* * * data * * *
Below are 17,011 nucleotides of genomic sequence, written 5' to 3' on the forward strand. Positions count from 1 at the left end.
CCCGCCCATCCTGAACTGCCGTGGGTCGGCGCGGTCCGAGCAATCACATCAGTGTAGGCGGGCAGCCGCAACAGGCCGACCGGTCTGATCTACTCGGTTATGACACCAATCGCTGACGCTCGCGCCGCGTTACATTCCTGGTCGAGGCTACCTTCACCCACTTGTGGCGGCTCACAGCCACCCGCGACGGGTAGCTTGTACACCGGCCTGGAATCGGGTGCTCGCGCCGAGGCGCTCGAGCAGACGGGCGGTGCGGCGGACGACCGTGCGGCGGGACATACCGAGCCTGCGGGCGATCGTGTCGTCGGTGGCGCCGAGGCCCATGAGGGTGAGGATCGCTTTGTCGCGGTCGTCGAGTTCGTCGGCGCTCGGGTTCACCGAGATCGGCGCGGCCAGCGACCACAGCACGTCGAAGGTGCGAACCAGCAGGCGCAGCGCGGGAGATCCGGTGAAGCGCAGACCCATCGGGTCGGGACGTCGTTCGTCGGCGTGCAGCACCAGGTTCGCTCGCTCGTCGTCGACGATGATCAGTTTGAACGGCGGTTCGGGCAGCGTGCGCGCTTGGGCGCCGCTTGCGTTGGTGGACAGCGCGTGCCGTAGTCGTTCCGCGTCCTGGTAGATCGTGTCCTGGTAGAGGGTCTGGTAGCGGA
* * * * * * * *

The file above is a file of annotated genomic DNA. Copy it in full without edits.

Below are 17,011 nucleotides of genomic sequence, written 5' to 3' on the forward strand. Positions count from 1 at the left end.
CCCGCCCATCCTGAACTGCCGTGGGTCGGCGCGGTCCGAGCAATCACATCAGTGTAGGCGGGCAGCCGCAACAGGCCGACCGGTCTGATCTACTCGGTTATGACACCAATCGCTGACGCTCGCGCCGCGTTACATTCCTGGTCGAGGCTACCTTCACCCACTTGTGGCGGCTCACAGCCACCCGCGACGGGTAGCTTGTACACCGGCCTGGAATCGGGTGCTCGCGCCGAGGCGCTCGAGCAGACGGGCGGTGCGGCGGACGACCGTGCGGCGGGACATACCGAGCCTGCGGGCGATCGTGTCGTCGGTGGCGCCGAGGCCCATGAGGGTGAGGATCGCTTTGTCGCGGTCGTCGAGTTCGTCGGCGCTCGGGTTCACCGAGATCGGCGCGGCCAGCGACCACAGCACGTCGAAGGTGCGAACCAGCAGGCGCAGCGCGGGAGATCCGGTGAAGCGCAGACCCATCGGGTCGGGACGTCGTTCGTCGGCGTGCAGCACCAGGTTCGCTCGCTCGTCGTCGACGATGATCAGTTTGAACGGCGGTTCGGGCAGCGTGCGCGCTTGGGCGCCGCTTGCGTTGGTGGACAGCGCGTGCCGTAGTCGTTCCGCGTCCTGGTAGATCGTGTCCTGGTAGAGGGTCTGGTAGCGGA